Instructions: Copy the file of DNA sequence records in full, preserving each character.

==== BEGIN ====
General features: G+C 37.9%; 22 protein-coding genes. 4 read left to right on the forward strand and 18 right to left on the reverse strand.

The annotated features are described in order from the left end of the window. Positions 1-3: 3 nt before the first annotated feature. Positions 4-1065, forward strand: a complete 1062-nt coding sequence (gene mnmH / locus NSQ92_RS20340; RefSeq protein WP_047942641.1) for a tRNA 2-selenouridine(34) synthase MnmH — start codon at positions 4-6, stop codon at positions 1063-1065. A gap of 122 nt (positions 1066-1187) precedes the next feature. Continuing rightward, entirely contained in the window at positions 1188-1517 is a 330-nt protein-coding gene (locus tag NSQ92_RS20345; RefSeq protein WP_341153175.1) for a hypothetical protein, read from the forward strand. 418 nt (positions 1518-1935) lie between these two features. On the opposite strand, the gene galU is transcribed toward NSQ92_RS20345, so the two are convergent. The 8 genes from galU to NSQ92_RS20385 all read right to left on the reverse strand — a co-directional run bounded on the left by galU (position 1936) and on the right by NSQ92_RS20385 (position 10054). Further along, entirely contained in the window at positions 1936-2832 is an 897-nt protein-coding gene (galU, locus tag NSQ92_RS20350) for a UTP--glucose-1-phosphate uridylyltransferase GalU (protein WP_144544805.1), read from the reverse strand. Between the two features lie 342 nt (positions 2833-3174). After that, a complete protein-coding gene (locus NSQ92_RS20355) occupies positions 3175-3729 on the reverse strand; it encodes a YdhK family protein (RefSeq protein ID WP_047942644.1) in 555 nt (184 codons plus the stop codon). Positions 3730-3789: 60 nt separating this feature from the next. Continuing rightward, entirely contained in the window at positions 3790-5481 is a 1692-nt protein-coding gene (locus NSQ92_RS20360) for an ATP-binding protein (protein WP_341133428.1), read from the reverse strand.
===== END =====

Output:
General features: G+C 37.9%; 22 protein-coding genes. 4 read left to right on the forward strand and 18 right to left on the reverse strand.

The annotated features are described in order from the left end of the window. Positions 1-3: 3 nt before the first annotated feature. Positions 4-1065, forward strand: a complete 1062-nt coding sequence (gene mnmH / locus NSQ92_RS20340; RefSeq protein WP_047942641.1) for a tRNA 2-selenouridine(34) synthase MnmH — start codon at positions 4-6, stop codon at positions 1063-1065. A gap of 122 nt (positions 1066-1187) precedes the next feature. Continuing rightward, entirely contained in the window at positions 1188-1517 is a 330-nt protein-coding gene (locus tag NSQ92_RS20345; RefSeq protein WP_341153175.1) for a hypothetical protein, read from the forward strand. 418 nt (positions 1518-1935) lie between these two features. On the opposite strand, the gene galU is transcribed toward NSQ92_RS20345, so the two are convergent. The 8 genes from galU to NSQ92_RS20385 all read right to left on the reverse strand — a co-directional run bounded on the left by galU (position 1936) and on the right by NSQ92_RS20385 (position 10054). Further along, entirely contained in the window at positions 1936-2832 is an 897-nt protein-coding gene (galU, locus tag NSQ92_RS20350) for a UTP--glucose-1-phosphate uridylyltransferase GalU (protein WP_144544805.1), read from the reverse strand. Between the two features lie 342 nt (positions 2833-3174). After that, a complete protein-coding gene (locus NSQ92_RS20355) occupies positions 3175-3729 on the reverse strand; it encodes a YdhK family protein (RefSeq protein ID WP_047942644.1) in 555 nt (184 codons plus the stop codon). Positions 3730-3789: 60 nt separating this feature from the next. Continuing rightward, entirely contained in the window at positions 3790-5481 is a 1692-nt protein-coding gene (locus NSQ92_RS20360) for an ATP-binding protein (protein WP_341133428.1), read from the reverse strand.